So that's what we did. Which led to me having to track down a splitter so I could set up the telephone jack on the first floor (where the modem and router were plugged in) for the second phone line (which, at the time, was only available on the second floor in my office). I went on-line and looked at the diagrams of phone jacks to figure out how to change the first floor jack, which, because it was a wall jack, looked nothing like the diagrams. And I wound up giving up and putting the new Verizon modem in my office, where, with only minor trial and tribulation, I was able to set-up our new Verizon internet account. Meanwhile, we opened several Gmail accounts and started notifying our contacts that we were changing e-mail addresses. (That is another whole story which I will talk about another time.)

We were now in final countdown mode, less than a week to go. And I still hadn't figured out how to get the new modem and existing router connected to the second line from the first floor jack (no space in my office for the router and the modem!) That's when I realized we'd been paying Verizon a vast amount of money each month for "wire maintenance". Perhaps I could make use of that and have a Verizon technician change the jack to receive both lines. The entire phone call with Verizon service was done with their chirpy computer voice, but we did have an appointment for the following Monday to "service a problem with a line or jack". The fact that the appointment was for sometime between 8 am and 9 pm just added to the silliness (as I told everyone, if he showed up after 6 pm, I'd just invite him to join the Seder). And we received two different computer-generated phone calls to confirm the appointment and make sure we'd be available. I actually expected a robot to ring the doorbell, rather than the real live technician who showed up around 10:30 am. Who called the house first to announce that he was outside in his truck and after collecting his equipment, he'd be at the door. The technician was very nice and very friendly. Turns out the jack was already set up for two lines, but a change had to be made in the junction box in the basement (something I never would have figured out). In just a few minutes, he had it all set to go. He also didn't understand the problem with going from ATT to Verizon DSL -- Verizon basically runs all of ATT's equipment anyway.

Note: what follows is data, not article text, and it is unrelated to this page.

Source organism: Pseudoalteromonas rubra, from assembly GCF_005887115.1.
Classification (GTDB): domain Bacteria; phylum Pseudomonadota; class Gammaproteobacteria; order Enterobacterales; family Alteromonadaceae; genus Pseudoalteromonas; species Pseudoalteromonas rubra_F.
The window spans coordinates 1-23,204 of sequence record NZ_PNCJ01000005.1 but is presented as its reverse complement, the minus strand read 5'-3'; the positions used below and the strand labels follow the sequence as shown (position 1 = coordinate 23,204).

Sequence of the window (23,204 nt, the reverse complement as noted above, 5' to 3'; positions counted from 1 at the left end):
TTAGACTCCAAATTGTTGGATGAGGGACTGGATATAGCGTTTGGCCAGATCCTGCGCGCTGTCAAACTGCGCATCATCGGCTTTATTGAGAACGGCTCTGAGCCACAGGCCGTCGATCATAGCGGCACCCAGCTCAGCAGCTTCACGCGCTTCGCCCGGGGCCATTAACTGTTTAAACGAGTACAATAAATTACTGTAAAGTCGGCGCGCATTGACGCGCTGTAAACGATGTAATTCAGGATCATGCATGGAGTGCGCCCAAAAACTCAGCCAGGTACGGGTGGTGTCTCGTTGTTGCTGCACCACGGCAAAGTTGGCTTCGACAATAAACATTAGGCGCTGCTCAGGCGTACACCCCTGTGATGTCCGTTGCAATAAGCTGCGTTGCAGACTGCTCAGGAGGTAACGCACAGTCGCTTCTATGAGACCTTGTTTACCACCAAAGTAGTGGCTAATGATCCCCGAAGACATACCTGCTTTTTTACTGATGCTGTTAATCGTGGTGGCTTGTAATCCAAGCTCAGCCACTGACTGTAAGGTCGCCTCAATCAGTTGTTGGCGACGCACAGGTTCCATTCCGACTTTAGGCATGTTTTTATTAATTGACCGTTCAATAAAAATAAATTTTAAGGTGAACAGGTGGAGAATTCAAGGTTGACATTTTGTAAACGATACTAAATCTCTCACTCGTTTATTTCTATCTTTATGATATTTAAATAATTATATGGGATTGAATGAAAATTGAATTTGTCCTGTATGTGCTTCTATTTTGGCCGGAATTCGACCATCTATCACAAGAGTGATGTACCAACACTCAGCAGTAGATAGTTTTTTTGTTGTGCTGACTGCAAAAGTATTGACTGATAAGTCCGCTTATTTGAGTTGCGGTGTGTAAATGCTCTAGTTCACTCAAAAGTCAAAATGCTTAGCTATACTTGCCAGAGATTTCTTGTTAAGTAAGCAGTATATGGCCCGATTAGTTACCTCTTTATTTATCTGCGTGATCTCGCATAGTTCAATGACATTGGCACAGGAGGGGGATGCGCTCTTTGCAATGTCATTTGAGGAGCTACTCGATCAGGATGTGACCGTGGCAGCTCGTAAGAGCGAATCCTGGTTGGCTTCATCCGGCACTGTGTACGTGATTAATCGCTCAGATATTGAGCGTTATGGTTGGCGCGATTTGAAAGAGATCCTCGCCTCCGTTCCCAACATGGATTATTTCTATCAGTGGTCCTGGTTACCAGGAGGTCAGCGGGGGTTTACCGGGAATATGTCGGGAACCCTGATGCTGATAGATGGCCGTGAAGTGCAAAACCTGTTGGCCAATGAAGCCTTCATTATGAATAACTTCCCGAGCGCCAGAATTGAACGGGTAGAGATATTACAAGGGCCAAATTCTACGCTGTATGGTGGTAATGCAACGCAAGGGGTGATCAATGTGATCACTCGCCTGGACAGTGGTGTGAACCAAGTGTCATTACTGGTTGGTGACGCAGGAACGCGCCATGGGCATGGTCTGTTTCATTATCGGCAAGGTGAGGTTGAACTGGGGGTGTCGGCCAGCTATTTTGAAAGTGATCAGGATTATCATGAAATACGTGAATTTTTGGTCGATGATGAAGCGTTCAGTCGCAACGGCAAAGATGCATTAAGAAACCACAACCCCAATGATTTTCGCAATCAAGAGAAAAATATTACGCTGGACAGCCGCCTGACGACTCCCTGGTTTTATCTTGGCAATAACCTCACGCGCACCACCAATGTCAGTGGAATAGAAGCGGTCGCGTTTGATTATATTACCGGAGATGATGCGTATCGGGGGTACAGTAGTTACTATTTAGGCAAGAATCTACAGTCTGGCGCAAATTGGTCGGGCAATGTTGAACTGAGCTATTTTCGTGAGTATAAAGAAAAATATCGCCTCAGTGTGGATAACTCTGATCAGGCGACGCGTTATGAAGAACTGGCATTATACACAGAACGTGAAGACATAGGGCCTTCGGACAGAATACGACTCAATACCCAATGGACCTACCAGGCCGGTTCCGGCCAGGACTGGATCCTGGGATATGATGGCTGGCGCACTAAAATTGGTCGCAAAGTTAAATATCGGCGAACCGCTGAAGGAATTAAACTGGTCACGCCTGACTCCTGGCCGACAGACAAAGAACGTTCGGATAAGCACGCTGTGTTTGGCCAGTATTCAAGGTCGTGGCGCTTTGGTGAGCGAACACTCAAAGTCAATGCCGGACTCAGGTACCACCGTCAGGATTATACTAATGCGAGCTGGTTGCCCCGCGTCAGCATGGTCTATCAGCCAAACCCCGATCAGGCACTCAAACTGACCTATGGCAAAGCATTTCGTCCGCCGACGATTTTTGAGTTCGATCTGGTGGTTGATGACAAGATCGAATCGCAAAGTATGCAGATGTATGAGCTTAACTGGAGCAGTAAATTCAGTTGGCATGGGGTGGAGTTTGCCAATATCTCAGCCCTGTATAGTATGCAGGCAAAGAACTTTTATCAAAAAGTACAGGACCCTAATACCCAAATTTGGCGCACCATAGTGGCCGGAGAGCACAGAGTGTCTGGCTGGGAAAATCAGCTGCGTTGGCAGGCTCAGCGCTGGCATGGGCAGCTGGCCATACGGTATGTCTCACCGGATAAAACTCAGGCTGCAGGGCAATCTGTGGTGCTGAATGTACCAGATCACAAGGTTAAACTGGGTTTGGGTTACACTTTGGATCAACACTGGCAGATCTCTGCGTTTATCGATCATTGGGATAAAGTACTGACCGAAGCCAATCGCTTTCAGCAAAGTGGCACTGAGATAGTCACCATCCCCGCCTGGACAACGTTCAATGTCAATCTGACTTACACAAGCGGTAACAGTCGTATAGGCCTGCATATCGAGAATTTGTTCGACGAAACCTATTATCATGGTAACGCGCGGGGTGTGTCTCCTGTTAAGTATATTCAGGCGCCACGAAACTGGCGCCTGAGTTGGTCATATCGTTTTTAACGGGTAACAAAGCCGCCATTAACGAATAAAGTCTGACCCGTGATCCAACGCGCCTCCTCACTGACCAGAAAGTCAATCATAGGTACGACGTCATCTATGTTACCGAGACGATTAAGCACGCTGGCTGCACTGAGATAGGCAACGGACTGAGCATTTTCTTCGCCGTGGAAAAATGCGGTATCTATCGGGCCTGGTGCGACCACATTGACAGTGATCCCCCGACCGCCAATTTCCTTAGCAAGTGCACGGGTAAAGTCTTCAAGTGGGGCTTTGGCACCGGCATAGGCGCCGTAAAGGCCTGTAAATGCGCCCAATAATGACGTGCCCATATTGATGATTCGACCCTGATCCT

So now it's Tuesday, March 30 -- we're down to the wire. I brought the modem, my laptop, and various instruction books for Verizon and our Linksys router downstairs. I'd previously downloaded the Linksys router wizard onto the laptop and I was ready to switch things over. I unplugged the ATT modem. I followed the various instructions for the order to plug in the Verizon modem, the router, the laptop, etc., etc. I entered user id's and passwords, I watched the Linksys router wizard try to connect to the Internet, and try to connect to the Internet, and try to connect to the Internet. Hmm, maybe I hadn't entered the correct information. So I called Verizon, where I got a technician who was thrilled to help me until he found out it wasn't a Verizon router. He did offer to give me the phone number for Linksys and he did, grudgingly, confirm that I was using the correct user id and password. So I called Linksys, where I was connected to a very nice technician. I agreed to let her have remote access to my computer and away we went. Turned out the router and the modem had the same IP address; with her help, the IP address for the router was changed, and . . . we were connected to the Internet. (She was even nice enough, after she heard me coughing, to ask if I was sick and when I told her I had a bad cold she asked if I was taking my medicine.)

 But now it's April 4 and guess what? I still have ATT service -- e-mails sent to all of our old ATT e-mail addresses are still arriving, in spite of the messages that said as of March 31 it would all disappear. I guess I will have to break down and call ATT and find out what's going on. If you don't see me for a few days, you'll know I'm on hold with ATT.